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Creating an Updated, Online, Crowd-Sourced “Core Knowledge” List

By Kim Marshall, TIE columnist

This piece is reprinted from The Marshall Memo, Kim Marshall’s weekly summary of current research and best practices in the field of education. Drawing on his experience as a teacher, principal, central office administrator, consultant, and writer, Kim Marshall lightens the load of busy educators by serving as their “designated reader.”
The article: “What Every American Should Know: Defining Common Cultural Literacy for an Increasingly Diverse Nation” by Eric Liu in The Atlantic, July 3, 2015.
In this article in The Atlantic, Eric Liu (Citizen University and The Aspen Institute) recalls E.D. Hirsch’s 1987 list of 5,000 names, phrases, dates, and concepts that every educated American should know. The list was an appendix to Hirsch’s book, Cultural Literacy, in which he argued that schools need to teach a common set of cultural terms and schema to bind a diverse nation together and give the less-advantaged a shot at entering the American mainstream.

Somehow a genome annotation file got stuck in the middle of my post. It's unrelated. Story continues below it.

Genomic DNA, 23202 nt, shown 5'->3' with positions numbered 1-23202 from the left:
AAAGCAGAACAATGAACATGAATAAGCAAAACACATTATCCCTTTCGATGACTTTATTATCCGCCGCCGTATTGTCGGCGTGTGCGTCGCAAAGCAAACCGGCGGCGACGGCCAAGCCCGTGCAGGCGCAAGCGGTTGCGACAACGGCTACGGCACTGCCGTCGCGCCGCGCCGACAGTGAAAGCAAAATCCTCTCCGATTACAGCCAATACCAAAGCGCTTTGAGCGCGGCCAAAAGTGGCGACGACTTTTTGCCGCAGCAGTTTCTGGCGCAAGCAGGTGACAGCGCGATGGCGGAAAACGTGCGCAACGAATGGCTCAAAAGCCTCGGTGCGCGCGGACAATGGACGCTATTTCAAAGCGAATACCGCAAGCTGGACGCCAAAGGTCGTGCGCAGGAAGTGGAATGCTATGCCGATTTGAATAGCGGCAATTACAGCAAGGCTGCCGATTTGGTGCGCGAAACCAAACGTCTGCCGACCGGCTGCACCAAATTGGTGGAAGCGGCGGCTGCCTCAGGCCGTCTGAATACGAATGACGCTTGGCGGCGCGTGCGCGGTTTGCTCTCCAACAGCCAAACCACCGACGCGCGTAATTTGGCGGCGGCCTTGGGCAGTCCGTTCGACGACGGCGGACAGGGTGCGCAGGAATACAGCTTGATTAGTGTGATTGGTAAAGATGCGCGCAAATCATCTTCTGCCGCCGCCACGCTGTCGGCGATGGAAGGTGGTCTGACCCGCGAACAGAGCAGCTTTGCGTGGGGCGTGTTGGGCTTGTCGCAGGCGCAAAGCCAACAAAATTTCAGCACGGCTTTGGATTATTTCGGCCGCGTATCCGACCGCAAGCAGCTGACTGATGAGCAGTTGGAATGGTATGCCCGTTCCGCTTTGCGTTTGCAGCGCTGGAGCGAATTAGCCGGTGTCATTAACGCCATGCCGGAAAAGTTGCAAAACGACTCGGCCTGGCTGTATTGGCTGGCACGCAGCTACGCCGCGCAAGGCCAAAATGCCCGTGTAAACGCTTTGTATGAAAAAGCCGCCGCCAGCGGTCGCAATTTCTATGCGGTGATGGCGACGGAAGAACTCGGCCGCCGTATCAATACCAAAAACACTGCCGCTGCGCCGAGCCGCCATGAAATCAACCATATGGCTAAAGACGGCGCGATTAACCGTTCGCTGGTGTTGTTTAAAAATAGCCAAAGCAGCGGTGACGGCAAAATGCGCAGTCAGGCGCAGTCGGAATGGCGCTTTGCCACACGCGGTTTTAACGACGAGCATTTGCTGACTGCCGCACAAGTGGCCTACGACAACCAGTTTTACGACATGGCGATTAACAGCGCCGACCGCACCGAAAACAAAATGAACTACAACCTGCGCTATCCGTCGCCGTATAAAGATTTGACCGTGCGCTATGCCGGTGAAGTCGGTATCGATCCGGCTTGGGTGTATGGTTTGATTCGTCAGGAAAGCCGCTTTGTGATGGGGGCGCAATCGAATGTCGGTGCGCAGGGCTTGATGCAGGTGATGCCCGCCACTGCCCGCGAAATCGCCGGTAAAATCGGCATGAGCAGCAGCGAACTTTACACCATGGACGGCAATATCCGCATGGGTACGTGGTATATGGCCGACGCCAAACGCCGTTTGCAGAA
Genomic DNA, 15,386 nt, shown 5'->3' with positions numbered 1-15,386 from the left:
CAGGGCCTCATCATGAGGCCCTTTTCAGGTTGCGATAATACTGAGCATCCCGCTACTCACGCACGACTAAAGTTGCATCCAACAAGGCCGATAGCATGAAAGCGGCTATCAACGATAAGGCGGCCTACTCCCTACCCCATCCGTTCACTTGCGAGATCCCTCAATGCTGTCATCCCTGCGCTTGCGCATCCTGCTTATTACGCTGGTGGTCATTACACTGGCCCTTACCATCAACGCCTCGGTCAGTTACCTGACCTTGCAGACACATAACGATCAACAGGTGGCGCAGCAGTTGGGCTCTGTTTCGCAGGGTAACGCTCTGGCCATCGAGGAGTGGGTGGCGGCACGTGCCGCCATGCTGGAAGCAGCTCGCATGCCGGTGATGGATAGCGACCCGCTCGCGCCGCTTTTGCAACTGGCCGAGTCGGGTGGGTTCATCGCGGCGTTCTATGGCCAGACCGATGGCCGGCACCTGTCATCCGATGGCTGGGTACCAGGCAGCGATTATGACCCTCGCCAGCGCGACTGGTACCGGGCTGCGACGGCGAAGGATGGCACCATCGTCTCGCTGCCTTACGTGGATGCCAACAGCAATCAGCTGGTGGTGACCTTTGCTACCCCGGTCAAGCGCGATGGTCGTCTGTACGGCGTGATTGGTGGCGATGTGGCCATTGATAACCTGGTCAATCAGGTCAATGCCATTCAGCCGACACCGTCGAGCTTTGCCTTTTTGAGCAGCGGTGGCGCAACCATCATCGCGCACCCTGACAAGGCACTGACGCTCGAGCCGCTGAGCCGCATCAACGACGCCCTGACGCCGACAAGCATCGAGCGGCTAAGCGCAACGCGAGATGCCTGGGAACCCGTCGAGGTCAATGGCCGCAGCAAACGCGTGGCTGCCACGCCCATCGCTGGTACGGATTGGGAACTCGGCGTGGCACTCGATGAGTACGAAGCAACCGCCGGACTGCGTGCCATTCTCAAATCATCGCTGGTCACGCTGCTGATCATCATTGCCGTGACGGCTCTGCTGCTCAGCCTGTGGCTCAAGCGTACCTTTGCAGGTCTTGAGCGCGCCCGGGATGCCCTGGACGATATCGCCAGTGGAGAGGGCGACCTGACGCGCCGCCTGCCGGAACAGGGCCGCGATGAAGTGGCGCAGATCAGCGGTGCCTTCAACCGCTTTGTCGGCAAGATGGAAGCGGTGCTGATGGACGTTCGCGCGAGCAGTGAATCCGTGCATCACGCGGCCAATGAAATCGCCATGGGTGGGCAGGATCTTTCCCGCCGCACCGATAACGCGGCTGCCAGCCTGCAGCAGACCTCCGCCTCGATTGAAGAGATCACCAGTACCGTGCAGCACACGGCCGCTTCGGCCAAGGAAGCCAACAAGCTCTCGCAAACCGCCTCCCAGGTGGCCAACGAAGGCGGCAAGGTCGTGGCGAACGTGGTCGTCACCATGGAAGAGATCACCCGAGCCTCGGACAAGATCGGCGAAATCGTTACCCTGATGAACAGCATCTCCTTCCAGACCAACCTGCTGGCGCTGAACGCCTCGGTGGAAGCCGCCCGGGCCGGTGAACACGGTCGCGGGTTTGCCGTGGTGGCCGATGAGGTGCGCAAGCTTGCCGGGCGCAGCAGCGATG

Here’s an example of the amount of background knowledge required to understand a single sentence: "One hundred and fifty years after Appomattox, our house remains deeply divided."
- Appomattox is both a place and an event.
- It marked the end of the American Civil War.
- That war was fought during the presidency of Abraham Lincoln.
- He famously declared that “a house divided against itself cannot stand.”
- The divisions that led to the Civil War were largely about slavery.
- Some of today’s divisions are over slavery’s political, social, and economic legacies.
- The question implied in the quote is how or whether we will respond to those legacies.